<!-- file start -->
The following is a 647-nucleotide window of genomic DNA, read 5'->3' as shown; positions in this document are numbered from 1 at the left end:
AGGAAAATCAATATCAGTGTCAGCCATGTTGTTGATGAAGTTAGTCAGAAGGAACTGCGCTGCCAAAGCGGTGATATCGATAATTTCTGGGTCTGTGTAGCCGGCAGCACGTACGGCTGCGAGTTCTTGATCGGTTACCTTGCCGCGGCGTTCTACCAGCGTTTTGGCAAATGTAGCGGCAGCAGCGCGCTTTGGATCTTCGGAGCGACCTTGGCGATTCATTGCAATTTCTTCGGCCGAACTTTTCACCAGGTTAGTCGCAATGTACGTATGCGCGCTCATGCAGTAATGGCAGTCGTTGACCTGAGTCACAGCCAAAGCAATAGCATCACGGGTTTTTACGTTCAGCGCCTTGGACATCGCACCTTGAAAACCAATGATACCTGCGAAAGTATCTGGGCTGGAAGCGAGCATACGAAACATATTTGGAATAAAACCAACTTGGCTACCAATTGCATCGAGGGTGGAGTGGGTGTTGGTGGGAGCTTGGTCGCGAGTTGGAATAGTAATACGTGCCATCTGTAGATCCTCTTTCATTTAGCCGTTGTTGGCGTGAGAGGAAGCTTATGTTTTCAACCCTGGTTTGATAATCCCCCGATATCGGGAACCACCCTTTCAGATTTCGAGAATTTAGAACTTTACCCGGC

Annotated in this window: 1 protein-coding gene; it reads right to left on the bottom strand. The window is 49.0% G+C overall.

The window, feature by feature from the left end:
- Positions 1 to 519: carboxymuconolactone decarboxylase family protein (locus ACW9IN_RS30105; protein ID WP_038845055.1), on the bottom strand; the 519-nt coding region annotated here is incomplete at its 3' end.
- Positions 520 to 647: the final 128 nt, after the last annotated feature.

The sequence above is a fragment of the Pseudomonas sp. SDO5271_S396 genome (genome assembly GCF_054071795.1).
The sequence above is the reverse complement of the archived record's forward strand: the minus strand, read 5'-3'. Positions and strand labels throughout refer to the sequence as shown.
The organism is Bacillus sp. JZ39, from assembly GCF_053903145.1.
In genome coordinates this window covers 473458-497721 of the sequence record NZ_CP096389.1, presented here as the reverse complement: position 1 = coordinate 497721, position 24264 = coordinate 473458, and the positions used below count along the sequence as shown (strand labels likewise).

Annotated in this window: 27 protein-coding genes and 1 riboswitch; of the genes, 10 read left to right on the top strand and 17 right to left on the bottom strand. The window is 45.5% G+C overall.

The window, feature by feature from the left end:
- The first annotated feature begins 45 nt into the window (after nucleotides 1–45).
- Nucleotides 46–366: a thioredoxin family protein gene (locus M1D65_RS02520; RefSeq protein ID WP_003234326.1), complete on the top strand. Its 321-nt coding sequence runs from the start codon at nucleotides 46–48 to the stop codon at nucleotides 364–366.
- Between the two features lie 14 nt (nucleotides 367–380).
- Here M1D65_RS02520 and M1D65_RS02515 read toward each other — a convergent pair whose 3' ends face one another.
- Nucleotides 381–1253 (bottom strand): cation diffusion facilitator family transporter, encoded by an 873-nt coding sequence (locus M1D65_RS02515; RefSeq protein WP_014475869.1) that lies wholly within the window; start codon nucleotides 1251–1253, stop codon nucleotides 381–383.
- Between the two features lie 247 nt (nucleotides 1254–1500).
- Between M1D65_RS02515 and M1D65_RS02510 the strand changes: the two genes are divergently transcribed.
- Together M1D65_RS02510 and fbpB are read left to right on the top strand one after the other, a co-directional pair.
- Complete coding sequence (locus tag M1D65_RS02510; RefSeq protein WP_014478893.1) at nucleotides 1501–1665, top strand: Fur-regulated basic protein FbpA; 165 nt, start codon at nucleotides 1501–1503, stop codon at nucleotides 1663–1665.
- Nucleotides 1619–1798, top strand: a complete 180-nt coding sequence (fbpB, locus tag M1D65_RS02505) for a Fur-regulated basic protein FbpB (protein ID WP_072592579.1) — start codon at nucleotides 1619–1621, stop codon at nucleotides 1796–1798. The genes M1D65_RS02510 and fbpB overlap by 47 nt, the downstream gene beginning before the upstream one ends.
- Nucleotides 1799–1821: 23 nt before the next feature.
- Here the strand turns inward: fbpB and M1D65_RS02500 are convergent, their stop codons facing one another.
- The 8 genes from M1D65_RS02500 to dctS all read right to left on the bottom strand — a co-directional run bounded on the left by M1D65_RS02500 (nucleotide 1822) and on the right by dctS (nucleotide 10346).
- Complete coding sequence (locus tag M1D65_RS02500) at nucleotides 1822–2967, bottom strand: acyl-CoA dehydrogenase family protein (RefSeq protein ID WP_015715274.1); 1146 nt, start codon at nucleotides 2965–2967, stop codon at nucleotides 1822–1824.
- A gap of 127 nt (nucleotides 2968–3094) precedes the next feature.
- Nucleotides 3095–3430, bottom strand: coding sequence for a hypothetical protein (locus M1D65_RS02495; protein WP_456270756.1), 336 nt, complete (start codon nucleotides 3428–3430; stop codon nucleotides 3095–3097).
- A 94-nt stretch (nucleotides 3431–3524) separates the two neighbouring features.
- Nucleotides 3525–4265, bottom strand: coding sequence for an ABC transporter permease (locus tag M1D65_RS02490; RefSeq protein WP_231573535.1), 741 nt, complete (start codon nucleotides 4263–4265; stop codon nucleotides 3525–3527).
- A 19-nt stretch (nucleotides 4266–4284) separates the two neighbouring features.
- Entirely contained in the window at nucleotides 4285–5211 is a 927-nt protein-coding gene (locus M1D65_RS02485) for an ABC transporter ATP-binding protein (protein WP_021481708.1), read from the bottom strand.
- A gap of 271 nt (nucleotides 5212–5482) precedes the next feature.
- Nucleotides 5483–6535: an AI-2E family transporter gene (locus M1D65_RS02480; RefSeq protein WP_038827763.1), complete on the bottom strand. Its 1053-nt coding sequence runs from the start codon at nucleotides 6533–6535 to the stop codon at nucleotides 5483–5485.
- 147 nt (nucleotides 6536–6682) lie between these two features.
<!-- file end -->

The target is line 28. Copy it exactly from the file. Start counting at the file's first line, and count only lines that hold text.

- Nucleotides 3095–3430, bottom strand: coding sequence for a hypothetical protein (locus M1D65_RS02495; protein WP_456270756.1), 336 nt, complete (start codon nucleotides 3428–3430; stop codon nucleotides 3095–3097).